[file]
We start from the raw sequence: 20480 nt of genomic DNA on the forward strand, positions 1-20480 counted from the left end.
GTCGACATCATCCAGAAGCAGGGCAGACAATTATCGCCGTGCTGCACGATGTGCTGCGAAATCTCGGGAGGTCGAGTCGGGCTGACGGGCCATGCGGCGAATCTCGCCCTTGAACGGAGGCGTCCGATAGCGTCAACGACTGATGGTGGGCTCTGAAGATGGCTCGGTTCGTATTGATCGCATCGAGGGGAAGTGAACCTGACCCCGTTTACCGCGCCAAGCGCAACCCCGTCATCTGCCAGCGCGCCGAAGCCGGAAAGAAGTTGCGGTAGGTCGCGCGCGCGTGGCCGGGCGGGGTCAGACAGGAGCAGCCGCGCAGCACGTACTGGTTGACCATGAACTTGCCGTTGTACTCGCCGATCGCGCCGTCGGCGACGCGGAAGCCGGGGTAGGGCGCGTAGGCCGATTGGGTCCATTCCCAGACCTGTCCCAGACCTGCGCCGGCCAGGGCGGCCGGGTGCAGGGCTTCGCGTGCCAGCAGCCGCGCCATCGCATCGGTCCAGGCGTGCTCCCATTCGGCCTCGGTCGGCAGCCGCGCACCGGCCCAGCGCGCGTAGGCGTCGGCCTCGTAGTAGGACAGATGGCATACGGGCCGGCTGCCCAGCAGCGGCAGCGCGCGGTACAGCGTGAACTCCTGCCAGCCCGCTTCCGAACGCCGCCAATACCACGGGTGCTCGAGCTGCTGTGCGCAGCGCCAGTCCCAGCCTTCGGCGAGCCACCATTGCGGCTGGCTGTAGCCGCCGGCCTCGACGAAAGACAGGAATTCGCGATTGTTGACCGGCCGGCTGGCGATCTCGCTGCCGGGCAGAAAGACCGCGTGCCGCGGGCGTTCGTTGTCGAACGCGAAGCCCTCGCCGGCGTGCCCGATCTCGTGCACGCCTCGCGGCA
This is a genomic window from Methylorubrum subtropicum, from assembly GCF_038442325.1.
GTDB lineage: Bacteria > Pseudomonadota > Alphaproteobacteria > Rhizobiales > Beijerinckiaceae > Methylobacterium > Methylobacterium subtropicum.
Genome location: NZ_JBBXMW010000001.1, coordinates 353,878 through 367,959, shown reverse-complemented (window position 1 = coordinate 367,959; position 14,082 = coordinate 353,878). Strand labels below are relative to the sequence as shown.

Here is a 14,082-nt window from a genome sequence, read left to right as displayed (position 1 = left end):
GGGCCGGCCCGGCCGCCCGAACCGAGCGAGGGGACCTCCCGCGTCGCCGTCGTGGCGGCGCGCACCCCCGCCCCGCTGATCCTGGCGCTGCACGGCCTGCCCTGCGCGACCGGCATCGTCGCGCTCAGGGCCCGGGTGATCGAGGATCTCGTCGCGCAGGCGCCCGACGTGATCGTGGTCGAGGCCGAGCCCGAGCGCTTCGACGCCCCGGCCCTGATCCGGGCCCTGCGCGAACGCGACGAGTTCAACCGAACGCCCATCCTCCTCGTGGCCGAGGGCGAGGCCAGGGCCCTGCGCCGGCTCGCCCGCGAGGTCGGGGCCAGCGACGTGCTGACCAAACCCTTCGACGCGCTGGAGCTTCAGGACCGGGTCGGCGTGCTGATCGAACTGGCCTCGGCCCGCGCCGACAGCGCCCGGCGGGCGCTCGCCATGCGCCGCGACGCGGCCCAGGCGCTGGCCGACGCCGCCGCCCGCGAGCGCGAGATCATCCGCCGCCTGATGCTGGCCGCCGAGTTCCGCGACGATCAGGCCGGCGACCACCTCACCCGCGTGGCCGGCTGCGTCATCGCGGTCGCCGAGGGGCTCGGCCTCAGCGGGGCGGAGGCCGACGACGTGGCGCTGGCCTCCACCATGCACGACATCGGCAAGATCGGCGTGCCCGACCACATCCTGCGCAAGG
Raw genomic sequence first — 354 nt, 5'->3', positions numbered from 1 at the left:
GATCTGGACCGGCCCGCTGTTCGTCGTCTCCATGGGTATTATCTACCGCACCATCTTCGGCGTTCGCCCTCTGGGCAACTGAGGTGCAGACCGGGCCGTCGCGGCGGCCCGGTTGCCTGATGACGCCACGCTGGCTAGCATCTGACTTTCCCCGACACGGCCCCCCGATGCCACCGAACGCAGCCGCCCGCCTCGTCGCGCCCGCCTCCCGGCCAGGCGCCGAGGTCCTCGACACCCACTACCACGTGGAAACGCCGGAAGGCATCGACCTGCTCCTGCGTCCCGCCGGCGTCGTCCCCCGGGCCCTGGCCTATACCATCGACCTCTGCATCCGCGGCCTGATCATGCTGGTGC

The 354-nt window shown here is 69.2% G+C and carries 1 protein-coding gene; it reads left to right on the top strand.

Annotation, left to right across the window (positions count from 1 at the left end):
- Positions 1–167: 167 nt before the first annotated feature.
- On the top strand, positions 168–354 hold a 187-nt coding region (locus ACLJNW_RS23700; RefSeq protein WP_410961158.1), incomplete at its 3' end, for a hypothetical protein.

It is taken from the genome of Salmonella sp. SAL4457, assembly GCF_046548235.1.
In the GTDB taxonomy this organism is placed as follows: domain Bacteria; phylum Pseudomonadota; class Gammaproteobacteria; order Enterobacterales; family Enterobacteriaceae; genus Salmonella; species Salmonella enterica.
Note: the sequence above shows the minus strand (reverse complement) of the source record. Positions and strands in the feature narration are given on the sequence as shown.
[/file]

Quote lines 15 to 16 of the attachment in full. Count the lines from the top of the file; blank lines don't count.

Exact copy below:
In the GTDB taxonomy this organism is placed as follows: domain Bacteria; phylum Pseudomonadota; class Gammaproteobacteria; order Enterobacterales; family Enterobacteriaceae; genus Salmonella; species Salmonella enterica.
Note: the sequence above shows the minus strand (reverse complement) of the source record. Positions and strands in the feature narration are given on the sequence as shown.